Cat mircochipping to become compulsory with owners being given until June 2024 to chip their pets or face a fine
Cat owners must microchip their pets or face a fine under new rules being introduced.
The compulsory microchipping of felines will make it easier, say animal charities, for lost or stray animals to be reunited with their owners and returned home safely.
Owners are being given until June 10, 2024 to microchip their cat or face a fine of up to £500 under the government's new animal law.
There are over nine million pet cats in England, with as many as 2.3 million estimated to currently be unchipped.
The new microchipping rules, laid out in parliament on Monday, follow a government consultation which ministers say received overwhelming support.
Microchipping a dog or cat means inserting a chip, generally around the size of a grain of rice, under the skin of a pet.
The microchip has a unique serial number that the owner then registers on a database along with their contact details, so that when an animal is found, the microchip can be read with a scanner, the keeper identified and the pet quickly reunited with its owner.
The new rules mean kittens must be implanted with a microchip before they reach 20 weeks of age and their owner's contact details should be stored and kept up to date in a pet microchipping database.
All existing owners must have their animal microchipped by next June, after which those found not to have microchipped their cat will have 21 days to have one implanted before facing a fine.
Those already with a cat who is chipped are being asked to ensure that their stored contact details are up-to-date.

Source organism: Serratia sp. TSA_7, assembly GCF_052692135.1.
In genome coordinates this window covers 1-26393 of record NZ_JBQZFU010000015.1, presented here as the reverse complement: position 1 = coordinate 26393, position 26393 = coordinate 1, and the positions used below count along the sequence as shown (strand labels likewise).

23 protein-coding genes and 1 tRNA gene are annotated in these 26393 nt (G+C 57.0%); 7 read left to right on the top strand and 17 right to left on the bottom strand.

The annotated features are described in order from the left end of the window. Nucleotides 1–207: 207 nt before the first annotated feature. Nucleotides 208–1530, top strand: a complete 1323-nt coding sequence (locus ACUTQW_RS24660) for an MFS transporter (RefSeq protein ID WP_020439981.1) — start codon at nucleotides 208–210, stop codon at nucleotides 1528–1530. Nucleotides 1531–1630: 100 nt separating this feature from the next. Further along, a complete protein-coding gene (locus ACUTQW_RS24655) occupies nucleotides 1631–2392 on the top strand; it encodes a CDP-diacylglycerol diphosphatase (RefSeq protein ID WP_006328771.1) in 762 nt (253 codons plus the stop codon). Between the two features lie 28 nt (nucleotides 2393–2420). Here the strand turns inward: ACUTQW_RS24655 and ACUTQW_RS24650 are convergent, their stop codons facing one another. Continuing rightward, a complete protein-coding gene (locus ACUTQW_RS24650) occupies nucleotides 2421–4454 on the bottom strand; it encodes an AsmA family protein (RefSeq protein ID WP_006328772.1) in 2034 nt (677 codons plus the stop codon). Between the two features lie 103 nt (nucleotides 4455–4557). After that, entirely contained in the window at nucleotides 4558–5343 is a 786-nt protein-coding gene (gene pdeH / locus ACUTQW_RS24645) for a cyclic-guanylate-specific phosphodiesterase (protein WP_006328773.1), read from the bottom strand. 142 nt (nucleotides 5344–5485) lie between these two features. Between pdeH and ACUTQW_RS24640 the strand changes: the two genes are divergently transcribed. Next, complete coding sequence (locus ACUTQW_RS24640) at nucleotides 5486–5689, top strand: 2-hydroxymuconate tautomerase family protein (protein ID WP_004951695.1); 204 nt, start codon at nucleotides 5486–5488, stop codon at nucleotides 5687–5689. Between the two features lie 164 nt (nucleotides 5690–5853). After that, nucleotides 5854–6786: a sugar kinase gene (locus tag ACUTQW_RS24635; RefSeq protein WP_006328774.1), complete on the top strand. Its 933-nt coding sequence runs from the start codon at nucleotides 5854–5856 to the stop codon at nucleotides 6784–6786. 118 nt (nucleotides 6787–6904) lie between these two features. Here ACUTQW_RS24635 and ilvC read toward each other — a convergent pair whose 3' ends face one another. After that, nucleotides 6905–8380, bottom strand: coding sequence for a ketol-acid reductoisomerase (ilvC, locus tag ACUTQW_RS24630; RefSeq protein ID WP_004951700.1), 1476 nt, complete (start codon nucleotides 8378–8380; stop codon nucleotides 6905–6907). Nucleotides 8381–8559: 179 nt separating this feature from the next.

Environment secretary Thérèse Coffey said: "Cats and kittens are treasured members of the family, and it can be devasting for owners when they are lost or stolen.
"Legislating for compulsory microchipping of cats will give comfort to families by increasing the likelihood that lost or stray pets can be reunited with their owners."
It will not be compulsory for cats who live with little or no human interaction such as farm, feral or community cats.
The new rules are being welcomed by charities, which insist microchipping is the best chance animals often stand of getting home.
Madison Rogers from Cats Protection, said: "Cats Protection is delighted that pet cats in England will be given the same protection as dogs when it comes to microchipping. The charity regularly reunites owners with their much-loved cats, and in most cases this is only possible thanks to microchips.
"No matter how far from home they are found, or how long they have been missing, if a cat has a microchip there is a good chance that a lost cat will be swiftly returned home."